Stricklin then accompanied Thompson to the office of Detective-Sergeant Albert E. Sanders. Sanders testified that prior to beginning the interview he twice advised Thompson of his Miranda rights and that Thompson had affirmed that he understood those rights. Id. at 74-76. At about 1:00 p. m. Thompson made a full confession, stating that he participated in the crime but that the gunshot was fired by Michael Blanche. Id. at 210. The statement was handwritten by Sanders, with Thompson adding in his own handwriting at the end of the statement, "I have read these three pages of my statement and they are true an (sic) correct to the best of my knowledge. TRT." Id.
Thompson's testimony contradicts the officers' testimony in several respects. Thompson claimed that Stricklin and Wilkinson persistently attempted to interrogate him both during the trip from Nyack to Fairfield and while at the Fairfield jail. Id. at 169-172.5 He also testified that he asked to call an attorney more than six or seven times but was never allowed to do so and that he was photographed and fingerprinted five or six times before his confession. Id. at 171-172. In addition, Thompson claimed that on several occasions Stricklin and Wilkinson told him that they were not so much interested in him as they were in convicting Michael Blanche. Id. at 173. He said that the officers told him that he would be treated leniently if he cooperated with them. Id.
Thompson denied that he asked to see Stricklin or that he told him that he would not take a "murder rap" for Blanche. Id. at 180. He did admit, however, that he wrote the statement at the end of his confession and that the confession was not accompanied by any coercive actions on the part of Stricklin and Sanders. Id. at 177, 180.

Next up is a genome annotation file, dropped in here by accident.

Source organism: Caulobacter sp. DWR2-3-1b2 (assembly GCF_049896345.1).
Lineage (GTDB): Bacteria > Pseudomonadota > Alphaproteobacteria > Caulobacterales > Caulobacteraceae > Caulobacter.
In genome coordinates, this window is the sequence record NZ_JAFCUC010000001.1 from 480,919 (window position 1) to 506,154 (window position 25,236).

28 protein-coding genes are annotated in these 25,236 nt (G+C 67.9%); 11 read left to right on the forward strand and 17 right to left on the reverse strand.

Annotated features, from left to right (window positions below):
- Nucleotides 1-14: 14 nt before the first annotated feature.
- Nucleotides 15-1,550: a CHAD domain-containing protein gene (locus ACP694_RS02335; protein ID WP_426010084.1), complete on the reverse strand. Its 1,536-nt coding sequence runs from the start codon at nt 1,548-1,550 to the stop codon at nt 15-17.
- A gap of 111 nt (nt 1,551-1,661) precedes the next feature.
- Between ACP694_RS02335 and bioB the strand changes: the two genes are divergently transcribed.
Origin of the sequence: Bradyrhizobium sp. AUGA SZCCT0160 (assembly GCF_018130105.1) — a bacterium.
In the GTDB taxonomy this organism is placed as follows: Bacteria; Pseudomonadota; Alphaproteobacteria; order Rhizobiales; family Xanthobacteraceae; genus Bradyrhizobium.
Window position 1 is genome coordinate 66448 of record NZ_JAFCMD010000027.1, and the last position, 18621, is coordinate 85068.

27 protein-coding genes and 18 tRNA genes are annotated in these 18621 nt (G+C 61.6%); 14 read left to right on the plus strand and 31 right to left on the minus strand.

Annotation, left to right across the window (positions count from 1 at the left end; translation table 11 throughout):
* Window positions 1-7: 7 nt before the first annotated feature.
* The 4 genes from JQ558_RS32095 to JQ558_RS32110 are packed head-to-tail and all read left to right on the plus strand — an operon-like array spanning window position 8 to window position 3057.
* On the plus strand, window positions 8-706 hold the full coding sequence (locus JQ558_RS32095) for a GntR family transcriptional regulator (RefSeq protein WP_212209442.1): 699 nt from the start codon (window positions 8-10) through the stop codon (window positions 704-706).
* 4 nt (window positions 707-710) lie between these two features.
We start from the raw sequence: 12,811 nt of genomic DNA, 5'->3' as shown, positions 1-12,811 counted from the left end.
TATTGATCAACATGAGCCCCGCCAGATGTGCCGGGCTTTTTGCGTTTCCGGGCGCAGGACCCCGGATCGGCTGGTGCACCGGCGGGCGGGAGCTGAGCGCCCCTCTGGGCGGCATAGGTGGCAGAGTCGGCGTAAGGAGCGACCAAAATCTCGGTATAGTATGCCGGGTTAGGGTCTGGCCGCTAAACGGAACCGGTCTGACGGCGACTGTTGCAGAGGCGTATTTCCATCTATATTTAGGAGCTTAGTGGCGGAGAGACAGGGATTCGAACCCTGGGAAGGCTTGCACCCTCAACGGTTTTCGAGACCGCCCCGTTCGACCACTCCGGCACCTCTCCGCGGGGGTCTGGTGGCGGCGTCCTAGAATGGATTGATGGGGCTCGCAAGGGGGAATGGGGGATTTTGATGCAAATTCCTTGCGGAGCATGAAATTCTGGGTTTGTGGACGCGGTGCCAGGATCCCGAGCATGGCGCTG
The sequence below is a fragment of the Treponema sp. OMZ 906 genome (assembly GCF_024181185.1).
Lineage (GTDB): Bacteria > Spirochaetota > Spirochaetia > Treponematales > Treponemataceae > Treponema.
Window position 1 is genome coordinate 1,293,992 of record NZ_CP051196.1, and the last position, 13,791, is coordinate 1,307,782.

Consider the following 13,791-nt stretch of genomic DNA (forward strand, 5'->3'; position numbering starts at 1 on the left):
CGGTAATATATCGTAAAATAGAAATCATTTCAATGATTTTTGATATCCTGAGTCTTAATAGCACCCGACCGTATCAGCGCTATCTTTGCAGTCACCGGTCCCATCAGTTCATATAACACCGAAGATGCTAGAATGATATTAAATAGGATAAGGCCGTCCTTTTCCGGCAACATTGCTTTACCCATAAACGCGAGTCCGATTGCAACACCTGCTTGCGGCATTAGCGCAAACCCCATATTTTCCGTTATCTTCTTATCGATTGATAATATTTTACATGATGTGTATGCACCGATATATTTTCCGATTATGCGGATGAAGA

The issues before the Court on this appeal are whether the federal District Court could properly accept the state trial court's findings of fact6 and whether the District Court properly applied the relevant constitutional standards to the facts as found by the state court.
A. Finding Facts
Townsend v. Sain7 sets forth the standards for determining when a federal habeas court May adopt the factual findings of a state court without conducting an evidentiary hearing. Essentially the same standards have now been codified into 28 U.S.C.A. § 2254(d) as the test for determining when a federal habeas court Must presume correct the findings of the state court.
Under 28 U.S.C.A. § 2254(d), where there has been a hearing on the merits of a factual issue in the state court, the determination of that factual issue, if evidenced by a written finding or other "reliable and adequate written indicia," must be presumed correct unless petitioner shows, or it otherwise appears, that one of the circumstances listed in § 2254(d)(1)-(8) is present.8
In the case before us, the District Court correctly concluded that the threshold conditions for establishing the § 2254(d) presumption of correctness are met.
(1) The requirement of an adequate "written indicia" of the state court's findings is met in that the District Court had before it the transcript of the entire trial, including the evidentiary hearing.
(2) The requirement of a hearing on the merits is also satisfied. Prior to admitting Thompson's confession and out of the presence of the jury, the Alabama trial court heard testimony and cross-examination of Stricklin, Wilkinson, and Sanders, each of whom testified regarding the circumstances leading up to the confession. Immediately following this proceeding, the trial court observed that it would admit the confession into evidence. Under these circumstances, the habeas court may assume that the decision to admit the statement was made on the merits. Townsend v. Sain, 1962, 372 U.S. 293, 314, 83 S.Ct. 745, 758, 9 L.Ed.2d 770.